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Detroit mayor declines Johnson & Johnson vaccine shipment
Detroit Mayor Mike Duggan (D) is defending his decision to reject a shipment of the Johnson & Johnson vaccine, saying in a press conference Thursday that the Pfizer and Moderna vaccines are better and he wants Detroit residents to "get the best."
Duggan had turned down 6,200 doses of the Johnson & Johnson vaccine, which last weekend became the third approved for emergency authorization by the Food and Drug Administration (FDA).
The mayor said that this week the city received 29,000 of the Pfizer-BioNTech and Moderna inoculations, which he said was enough to vaccinate every resident who is so far eligible to receive the vaccine and wanted one.
According to the city's health department, residents ages 50 and older with an underlying medical condition, manufacturing employees, school employees and others identified in high-priority groups are currently eligible for a coronavirus vaccination.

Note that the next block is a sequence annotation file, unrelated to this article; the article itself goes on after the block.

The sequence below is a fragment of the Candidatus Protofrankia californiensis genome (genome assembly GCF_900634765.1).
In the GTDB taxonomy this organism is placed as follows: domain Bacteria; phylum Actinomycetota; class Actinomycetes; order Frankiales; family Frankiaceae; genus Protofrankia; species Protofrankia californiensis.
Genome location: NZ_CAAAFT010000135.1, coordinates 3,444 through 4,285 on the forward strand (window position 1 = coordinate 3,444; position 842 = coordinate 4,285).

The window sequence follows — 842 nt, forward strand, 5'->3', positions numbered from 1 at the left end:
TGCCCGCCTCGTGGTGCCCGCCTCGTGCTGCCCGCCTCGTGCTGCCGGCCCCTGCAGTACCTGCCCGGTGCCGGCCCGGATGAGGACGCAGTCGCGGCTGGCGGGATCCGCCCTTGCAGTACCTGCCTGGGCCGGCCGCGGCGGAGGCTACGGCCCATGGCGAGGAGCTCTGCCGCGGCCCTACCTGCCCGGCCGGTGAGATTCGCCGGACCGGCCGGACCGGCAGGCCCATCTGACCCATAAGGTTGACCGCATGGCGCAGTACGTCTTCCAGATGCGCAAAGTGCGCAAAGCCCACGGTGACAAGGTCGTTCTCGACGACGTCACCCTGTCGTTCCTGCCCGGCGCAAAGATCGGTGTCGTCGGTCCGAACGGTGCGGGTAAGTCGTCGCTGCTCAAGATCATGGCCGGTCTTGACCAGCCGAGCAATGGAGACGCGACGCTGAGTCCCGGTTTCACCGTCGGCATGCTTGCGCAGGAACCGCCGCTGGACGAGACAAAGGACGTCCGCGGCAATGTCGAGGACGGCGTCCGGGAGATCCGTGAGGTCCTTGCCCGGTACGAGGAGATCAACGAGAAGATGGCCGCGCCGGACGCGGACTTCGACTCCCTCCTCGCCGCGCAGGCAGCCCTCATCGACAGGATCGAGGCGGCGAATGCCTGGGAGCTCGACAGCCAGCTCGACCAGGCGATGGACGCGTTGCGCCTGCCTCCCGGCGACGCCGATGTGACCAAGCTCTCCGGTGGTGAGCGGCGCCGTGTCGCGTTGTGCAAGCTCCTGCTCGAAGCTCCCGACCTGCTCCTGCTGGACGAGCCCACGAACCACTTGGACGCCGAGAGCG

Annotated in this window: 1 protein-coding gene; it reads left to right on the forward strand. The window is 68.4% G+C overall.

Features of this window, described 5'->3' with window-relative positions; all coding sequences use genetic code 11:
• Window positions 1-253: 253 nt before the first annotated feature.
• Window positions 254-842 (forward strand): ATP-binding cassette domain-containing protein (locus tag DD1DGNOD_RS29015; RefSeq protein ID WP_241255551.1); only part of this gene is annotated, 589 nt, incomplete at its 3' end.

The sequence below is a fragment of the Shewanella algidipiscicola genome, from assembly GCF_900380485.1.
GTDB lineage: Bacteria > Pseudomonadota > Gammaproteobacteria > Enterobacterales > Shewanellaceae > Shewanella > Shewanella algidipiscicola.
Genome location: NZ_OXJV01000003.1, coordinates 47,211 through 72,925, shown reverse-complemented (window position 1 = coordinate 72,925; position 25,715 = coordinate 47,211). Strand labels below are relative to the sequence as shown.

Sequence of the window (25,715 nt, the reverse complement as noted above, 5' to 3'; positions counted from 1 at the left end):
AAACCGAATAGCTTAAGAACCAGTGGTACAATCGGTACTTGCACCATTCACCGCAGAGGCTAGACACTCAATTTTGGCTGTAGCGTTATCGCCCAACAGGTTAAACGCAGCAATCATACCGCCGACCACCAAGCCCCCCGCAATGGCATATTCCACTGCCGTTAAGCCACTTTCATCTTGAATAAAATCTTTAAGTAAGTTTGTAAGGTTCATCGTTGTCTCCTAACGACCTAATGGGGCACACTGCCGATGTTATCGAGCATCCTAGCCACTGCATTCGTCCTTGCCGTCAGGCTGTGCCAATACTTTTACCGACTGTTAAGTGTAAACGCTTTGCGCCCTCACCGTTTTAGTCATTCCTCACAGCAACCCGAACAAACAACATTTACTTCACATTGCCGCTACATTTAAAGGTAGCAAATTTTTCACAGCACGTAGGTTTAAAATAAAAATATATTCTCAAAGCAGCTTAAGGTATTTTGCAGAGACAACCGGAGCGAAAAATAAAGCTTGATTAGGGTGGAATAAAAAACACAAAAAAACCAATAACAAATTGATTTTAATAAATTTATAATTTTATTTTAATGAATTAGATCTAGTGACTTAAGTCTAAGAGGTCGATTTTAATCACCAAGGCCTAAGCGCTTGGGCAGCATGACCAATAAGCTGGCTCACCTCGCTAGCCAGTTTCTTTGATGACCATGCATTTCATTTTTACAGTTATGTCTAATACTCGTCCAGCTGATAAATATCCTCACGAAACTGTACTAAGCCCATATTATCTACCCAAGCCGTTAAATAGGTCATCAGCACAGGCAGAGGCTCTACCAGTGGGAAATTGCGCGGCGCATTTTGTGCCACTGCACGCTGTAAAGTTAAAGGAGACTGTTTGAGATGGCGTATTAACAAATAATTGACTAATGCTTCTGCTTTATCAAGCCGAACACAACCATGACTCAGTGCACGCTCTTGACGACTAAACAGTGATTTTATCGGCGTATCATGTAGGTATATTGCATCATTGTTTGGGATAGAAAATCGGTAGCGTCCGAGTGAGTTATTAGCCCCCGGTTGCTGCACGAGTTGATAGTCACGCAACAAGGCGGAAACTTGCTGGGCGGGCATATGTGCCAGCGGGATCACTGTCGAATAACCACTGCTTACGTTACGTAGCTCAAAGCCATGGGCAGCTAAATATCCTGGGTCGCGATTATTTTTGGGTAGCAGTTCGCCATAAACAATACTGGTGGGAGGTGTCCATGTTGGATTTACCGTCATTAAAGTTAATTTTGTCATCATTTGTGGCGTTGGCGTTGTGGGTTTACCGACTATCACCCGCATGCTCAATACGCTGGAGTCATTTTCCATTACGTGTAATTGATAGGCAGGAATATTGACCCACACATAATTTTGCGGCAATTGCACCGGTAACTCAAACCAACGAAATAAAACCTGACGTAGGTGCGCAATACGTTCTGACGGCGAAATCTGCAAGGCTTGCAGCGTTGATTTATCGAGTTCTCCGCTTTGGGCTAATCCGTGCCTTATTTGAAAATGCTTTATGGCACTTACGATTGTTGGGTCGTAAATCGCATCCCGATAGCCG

"So, Johnson & Johnson is a very good vaccine. Moderna and Pfizer are the best," Duggan said Thursday. "And I am going to do everything I can to make sure the residents of the city of Detroit get the best."
Clinical trials of both the Pfizer-BioNTech and Moderna vaccines showed them to be about 95 percent effective at preventing moderate to severe cases of COVID-19 after two doses administered weeks apart.
Meanwhile, Johnson & Johnson's vaccine, which only requires one dose, was found to be approximately 72 percent effective.
"At this point, everybody in the city of Detroit who is eligible, who wants a vaccine can get one," Duggan said. "The day may come in March or April when every single Moderna and Pfizer is committed, and we still have people who need a vaccine. And at that point we will set up a Johnson & Johnson center."
The mayor added, though, that he does not see that scenario happening "in the next couple of weeks."
Public health experts have repeatedly promoted the safety and efficacy of each of the FDA-approved vaccines, encouraging people to receive whichever one is available to them.
Michigan Department of Health and Human Services spokesperson Bob Wheaton said in a statement to CNN Friday that the 6,000-plus Johnson & Johnson doses not used by Detroit have been "provided to other health departments that had lower coverage rates for those age 65 years or older."
According to Detroit's COVID-19 dashboard, more than 101,000 coronavirus vaccine doses have been administered in the city thus far, with more than 55,000 future doses already scheduled.